Snyder (Max Ortiz / The Detroit News)
Officially, Gov. Rick Snyder won’t talk about his plan to pump $350 million public dollars over 20 years into a foundation-led fund to spare the Detroit Institute of Arts’ collection by supplementing city pensions.
But the proposal to remove a key obstacle in Detroit’s historic bankruptcy is nonetheless in the works, two ranking state officials confirmed over the weekend, intensifying pressure on the museum’s leadership. And just to sharpen the point, the governor isn’t missing the chance to send a message to a DIA interested in a fix financed by someone else.
“Unable would be a different question,” Snyder told The Detroit News in an interview, referring to DIA Chairman Eugene Gargaro telling The News last week that raising $100 million to augment a state contribution and $330 million from nine foundations would be “not doable” for the DIA under its business model.
“Unwilling? I mean that would be kind of a difficult statement, a challenging statement for someone to make to say they’re unwilling to solve a problem involving the protection of their assets,” the governor said. “You would hope the DIA would work really hard to help solve this issue.”
It says it’s trying, as much as most of its public statements suggest otherwise. Ranking museum officials, already part of talks with foundations and the top federal mediator, Chief U.S. District Judge Gerald Rosen, met last week with Emergency Manager Kevyn Orr to discuss the DIA’s predicament and possible paths out. Orr did not mention a specific fundraising target.
But others deeply involved in the process have, pegging the DIA’s portion at $100 million. Expectation is building on all sides — the state and lawyers for the city, retirees and unions, federal mediators and the DIA, particularly — to craft an agreement that could generate $800 million or more to bolster underfunded pensions and grant the DIA’s collection a permanent reprieve from creditors.
The stakes could not be higher for the DIA and a bankruptcy settlement, for corporate migration back to the city and Detroit’s growing rep in the art world as the newest cool place to be. Start selling Bruegels and Van Goghs to satisfy creditors, and any momentum likely would be stopped dead, almost overnight.
A DIA-pension agreement, proposed by Rosen in a November meeting with foundation officials, is a potentially elegant solution to what is considered the most vexing problem of Detroit’s bankruptcy. It would keep the DIA and its collection intact by dramatically increasing long-term support for city pensions, solving two problems simultaneously and not at the expense of the other.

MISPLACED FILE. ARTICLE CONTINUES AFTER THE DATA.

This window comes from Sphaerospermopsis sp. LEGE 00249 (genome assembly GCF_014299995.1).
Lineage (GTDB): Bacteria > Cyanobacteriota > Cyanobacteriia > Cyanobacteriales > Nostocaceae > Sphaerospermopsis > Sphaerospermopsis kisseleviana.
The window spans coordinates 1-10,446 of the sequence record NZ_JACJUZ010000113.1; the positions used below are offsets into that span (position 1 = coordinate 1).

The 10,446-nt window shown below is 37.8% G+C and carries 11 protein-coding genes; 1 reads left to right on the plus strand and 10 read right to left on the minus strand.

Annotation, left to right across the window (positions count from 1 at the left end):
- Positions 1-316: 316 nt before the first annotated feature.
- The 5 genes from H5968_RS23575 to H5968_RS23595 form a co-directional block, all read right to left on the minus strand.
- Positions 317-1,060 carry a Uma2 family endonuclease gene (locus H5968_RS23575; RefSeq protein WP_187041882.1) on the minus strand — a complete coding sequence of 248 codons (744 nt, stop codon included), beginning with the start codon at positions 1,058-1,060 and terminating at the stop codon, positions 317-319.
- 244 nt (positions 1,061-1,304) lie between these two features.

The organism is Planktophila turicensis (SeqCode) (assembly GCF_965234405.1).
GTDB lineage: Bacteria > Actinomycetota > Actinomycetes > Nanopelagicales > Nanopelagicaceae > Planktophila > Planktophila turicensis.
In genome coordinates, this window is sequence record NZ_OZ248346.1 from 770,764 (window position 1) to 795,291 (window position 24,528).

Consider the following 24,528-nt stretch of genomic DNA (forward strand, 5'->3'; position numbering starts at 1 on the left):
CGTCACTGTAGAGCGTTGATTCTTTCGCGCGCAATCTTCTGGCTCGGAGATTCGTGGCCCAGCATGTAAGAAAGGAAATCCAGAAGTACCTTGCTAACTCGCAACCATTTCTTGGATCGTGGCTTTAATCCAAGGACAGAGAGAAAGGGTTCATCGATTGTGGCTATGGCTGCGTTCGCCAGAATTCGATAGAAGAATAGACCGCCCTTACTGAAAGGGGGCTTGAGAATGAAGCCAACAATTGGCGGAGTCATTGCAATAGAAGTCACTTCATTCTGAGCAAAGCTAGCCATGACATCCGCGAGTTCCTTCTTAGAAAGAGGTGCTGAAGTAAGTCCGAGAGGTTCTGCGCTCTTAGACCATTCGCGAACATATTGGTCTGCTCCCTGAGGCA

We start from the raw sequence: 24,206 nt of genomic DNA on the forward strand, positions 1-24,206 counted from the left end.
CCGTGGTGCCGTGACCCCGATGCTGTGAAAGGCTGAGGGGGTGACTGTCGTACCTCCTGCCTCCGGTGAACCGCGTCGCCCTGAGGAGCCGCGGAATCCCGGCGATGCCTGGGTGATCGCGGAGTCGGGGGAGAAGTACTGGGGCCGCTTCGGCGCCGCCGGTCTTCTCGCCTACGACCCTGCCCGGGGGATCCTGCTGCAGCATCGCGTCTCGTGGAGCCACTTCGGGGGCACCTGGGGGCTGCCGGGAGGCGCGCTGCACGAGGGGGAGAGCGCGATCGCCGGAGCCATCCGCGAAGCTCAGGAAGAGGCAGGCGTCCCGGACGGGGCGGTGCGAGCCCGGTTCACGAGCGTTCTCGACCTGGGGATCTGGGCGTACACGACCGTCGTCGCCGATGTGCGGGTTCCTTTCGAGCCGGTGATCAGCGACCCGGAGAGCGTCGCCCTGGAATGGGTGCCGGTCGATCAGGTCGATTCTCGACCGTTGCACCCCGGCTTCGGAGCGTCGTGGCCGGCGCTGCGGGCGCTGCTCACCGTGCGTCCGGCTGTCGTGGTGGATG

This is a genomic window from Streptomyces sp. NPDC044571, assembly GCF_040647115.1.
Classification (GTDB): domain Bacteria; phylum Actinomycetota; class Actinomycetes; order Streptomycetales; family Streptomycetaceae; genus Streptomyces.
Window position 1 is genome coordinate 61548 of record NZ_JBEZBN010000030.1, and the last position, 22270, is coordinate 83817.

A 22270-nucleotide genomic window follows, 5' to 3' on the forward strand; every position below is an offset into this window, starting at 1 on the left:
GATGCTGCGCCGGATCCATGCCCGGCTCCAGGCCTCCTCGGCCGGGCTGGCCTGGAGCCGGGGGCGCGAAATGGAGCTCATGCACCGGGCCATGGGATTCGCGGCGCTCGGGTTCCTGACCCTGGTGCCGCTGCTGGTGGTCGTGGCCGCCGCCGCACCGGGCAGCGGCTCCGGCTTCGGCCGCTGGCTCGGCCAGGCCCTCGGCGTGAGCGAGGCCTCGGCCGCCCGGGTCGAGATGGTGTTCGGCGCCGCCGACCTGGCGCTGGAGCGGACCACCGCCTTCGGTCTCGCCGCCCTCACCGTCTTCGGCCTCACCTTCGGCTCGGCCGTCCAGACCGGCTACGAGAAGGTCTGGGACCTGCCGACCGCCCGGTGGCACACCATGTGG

The foundation commitment, led by the New York-based Ford and the Troy-based Kresge foundations, is emerging as the catalyst for a so-called “grand bargain” that is the DIA’s last (and only?) hope to elude the predations of creditors. The deal would combine private dollars, a state commitment and DIA fundraising into a fund to be used to speed Detroit’s exit from the largest municipal bankruptcy in American history and to sever the city’s ownership claim to the museum.
“You’re now getting to the point where there’s a large enough sum where it could make a real difference in terms of the outcome for retirees versus not having that money,” the governor said. “The more participants the better. It shows more participation of more constituencies across the state and across the city. It also would increase the resource pot.”
Despite increasingly frustrated push-back from Snyder and foundation heads, DIA officials continue to insist that a $100 million fundraising target is too rich to help buy its freedom from city ownership. They say it likely would compromise efforts to expand its endowment by $300 million over the next nine years or so of the authorized tricounty millage.
They say recovering property values in the counties covered by the millage are not likely to generate enough operating dollars to offset a call for as much as $5 million a year in annual fund dollars over 20 years to help finance its own bailout fund. And they say they “are in no way going to tamper with free general admission for residents of Wayne, Oakland and Macomb counties.”
“There is no way we could raise $100 million,” Annmarie Erickson, the DIA’s chief operating officer, said in an interview Tuesday. “That’s never been a serious number. The final number remains a topic of conversation. The clock is certainly ticking. We’re getting close ... to hammering out the final deal — what everyone is going to commit to. But we’re not there.”
Not yet, anyway. With each passing week, the DIA’s leverage diminishes and its choices grow more stark. It can move to help shape the terms sought by the foundations and the state, terms likely to a) require a financial commitment from its donors that b) alters its endowment-raising strategy with implications for a likely millage renewal.
Alternatively, it can prepare for the mother of all legal battles with creditors, keeping Detroit in bankruptcy and alienating DIA funders in the foundations for years to come. Or it could result in the unthinkable, the sale of priceless city-owned works to raise cash. Or all three.
The dilemma answers itself.
Daniel Howes’ column runs Tuesdays, Thursdays and Friday.